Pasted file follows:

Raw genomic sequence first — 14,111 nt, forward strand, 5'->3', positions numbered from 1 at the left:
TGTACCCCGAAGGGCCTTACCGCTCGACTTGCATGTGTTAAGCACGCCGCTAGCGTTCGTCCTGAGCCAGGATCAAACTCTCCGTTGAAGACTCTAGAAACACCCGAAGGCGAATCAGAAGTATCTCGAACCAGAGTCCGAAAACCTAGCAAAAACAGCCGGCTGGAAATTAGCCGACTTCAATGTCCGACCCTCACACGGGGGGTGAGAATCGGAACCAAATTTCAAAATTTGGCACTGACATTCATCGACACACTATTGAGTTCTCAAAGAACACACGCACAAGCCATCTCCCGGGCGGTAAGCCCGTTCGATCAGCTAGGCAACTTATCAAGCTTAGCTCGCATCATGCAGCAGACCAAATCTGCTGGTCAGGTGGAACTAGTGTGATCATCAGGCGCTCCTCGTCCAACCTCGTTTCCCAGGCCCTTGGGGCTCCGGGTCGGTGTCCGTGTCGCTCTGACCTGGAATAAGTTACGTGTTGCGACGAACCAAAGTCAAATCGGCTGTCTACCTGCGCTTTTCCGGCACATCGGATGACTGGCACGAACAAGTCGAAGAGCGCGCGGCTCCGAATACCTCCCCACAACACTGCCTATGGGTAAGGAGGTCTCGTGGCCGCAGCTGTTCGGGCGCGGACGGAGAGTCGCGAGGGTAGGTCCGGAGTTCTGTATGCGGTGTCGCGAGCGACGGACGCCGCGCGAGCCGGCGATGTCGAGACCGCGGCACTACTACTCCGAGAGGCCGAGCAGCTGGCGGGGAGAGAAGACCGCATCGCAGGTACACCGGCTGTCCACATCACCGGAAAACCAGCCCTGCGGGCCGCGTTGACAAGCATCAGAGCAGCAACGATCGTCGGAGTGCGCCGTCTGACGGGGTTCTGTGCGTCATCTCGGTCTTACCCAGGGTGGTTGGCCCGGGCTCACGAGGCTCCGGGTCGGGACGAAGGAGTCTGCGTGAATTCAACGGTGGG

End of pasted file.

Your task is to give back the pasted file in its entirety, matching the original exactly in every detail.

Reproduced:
Raw genomic sequence first — 14,111 nt, forward strand, 5'->3', positions numbered from 1 at the left:
TGTACCCCGAAGGGCCTTACCGCTCGACTTGCATGTGTTAAGCACGCCGCTAGCGTTCGTCCTGAGCCAGGATCAAACTCTCCGTTGAAGACTCTAGAAACACCCGAAGGCGAATCAGAAGTATCTCGAACCAGAGTCCGAAAACCTAGCAAAAACAGCCGGCTGGAAATTAGCCGACTTCAATGTCCGACCCTCACACGGGGGGTGAGAATCGGAACCAAATTTCAAAATTTGGCACTGACATTCATCGACACACTATTGAGTTCTCAAAGAACACACGCACAAGCCATCTCCCGGGCGGTAAGCCCGTTCGATCAGCTAGGCAACTTATCAAGCTTAGCTCGCATCATGCAGCAGACCAAATCTGCTGGTCAGGTGGAACTAGTGTGATCATCAGGCGCTCCTCGTCCAACCTCGTTTCCCAGGCCCTTGGGGCTCCGGGTCGGTGTCCGTGTCGCTCTGACCTGGAATAAGTTACGTGTTGCGACGAACCAAAGTCAAATCGGCTGTCTACCTGCGCTTTTCCGGCACATCGGATGACTGGCACGAACAAGTCGAAGAGCGCGCGGCTCCGAATACCTCCCCACAACACTGCCTATGGGTAAGGAGGTCTCGTGGCCGCAGCTGTTCGGGCGCGGACGGAGAGTCGCGAGGGTAGGTCCGGAGTTCTGTATGCGGTGTCGCGAGCGACGGACGCCGCGCGAGCCGGCGATGTCGAGACCGCGGCACTACTACTCCGAGAGGCCGAGCAGCTGGCGGGGAGAGAAGACCGCATCGCAGGTACACCGGCTGTCCACATCACCGGAAAACCAGCCCTGCGGGCCGCGTTGACAAGCATCAGAGCAGCAACGATCGTCGGAGTGCGCCGTCTGACGGGGTTCTGTGCGTCATCTCGGTCTTACCCAGGGTGGTTGGCCCGGGCTCACGAGGCTCCGGGTCGGGACGAAGGAGTCTGCGTGAATTCAACGGTGGG